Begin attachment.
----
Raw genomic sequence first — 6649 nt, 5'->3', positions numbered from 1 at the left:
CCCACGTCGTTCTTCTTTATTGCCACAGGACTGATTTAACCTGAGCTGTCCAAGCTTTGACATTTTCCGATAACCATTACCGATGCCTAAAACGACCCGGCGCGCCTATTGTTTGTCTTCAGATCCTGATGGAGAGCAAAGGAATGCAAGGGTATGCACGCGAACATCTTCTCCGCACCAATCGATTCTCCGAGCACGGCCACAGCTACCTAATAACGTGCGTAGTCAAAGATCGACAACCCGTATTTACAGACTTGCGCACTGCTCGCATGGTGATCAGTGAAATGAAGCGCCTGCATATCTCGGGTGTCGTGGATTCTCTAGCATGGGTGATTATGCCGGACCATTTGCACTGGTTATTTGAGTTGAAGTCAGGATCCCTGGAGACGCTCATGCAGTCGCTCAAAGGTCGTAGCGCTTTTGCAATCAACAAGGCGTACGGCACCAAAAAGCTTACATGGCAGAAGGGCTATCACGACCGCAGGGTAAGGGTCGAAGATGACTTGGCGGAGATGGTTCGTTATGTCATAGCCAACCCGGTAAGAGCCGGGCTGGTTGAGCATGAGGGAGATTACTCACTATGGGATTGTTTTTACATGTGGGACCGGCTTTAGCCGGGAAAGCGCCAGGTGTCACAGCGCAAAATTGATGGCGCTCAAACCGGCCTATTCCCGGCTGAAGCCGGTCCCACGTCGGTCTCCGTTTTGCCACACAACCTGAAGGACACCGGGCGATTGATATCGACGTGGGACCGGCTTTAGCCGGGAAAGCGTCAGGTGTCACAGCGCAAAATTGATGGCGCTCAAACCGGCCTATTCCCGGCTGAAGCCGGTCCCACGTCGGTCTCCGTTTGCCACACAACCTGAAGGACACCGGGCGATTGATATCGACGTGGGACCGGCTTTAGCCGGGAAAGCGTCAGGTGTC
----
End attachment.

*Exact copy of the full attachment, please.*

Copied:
Raw genomic sequence first — 6649 nt, 5'->3', positions numbered from 1 at the left:
CCCACGTCGTTCTTCTTTATTGCCACAGGACTGATTTAACCTGAGCTGTCCAAGCTTTGACATTTTCCGATAACCATTACCGATGCCTAAAACGACCCGGCGCGCCTATTGTTTGTCTTCAGATCCTGATGGAGAGCAAAGGAATGCAAGGGTATGCACGCGAACATCTTCTCCGCACCAATCGATTCTCCGAGCACGGCCACAGCTACCTAATAACGTGCGTAGTCAAAGATCGACAACCCGTATTTACAGACTTGCGCACTGCTCGCATGGTGATCAGTGAAATGAAGCGCCTGCATATCTCGGGTGTCGTGGATTCTCTAGCATGGGTGATTATGCCGGACCATTTGCACTGGTTATTTGAGTTGAAGTCAGGATCCCTGGAGACGCTCATGCAGTCGCTCAAAGGTCGTAGCGCTTTTGCAATCAACAAGGCGTACGGCACCAAAAAGCTTACATGGCAGAAGGGCTATCACGACCGCAGGGTAAGGGTCGAAGATGACTTGGCGGAGATGGTTCGTTATGTCATAGCCAACCCGGTAAGAGCCGGGCTGGTTGAGCATGAGGGAGATTACTCACTATGGGATTGTTTTTACATGTGGGACCGGCTTTAGCCGGGAAAGCGCCAGGTGTCACAGCGCAAAATTGATGGCGCTCAAACCGGCCTATTCCCGGCTGAAGCCGGTCCCACGTCGGTCTCCGTTTTGCCACACAACCTGAAGGACACCGGGCGATTGATATCGACGTGGGACCGGCTTTAGCCGGGAAAGCGTCAGGTGTCACAGCGCAAAATTGATGGCGCTCAAACCGGCCTATTCCCGGCTGAAGCCGGTCCCACGTCGGTCTCCGTTTGCCACACAACCTGAAGGACACCGGGCGATTGATATCGACGTGGGACCGGCTTTAGCCGGGAAAGCGTCAGGTGTC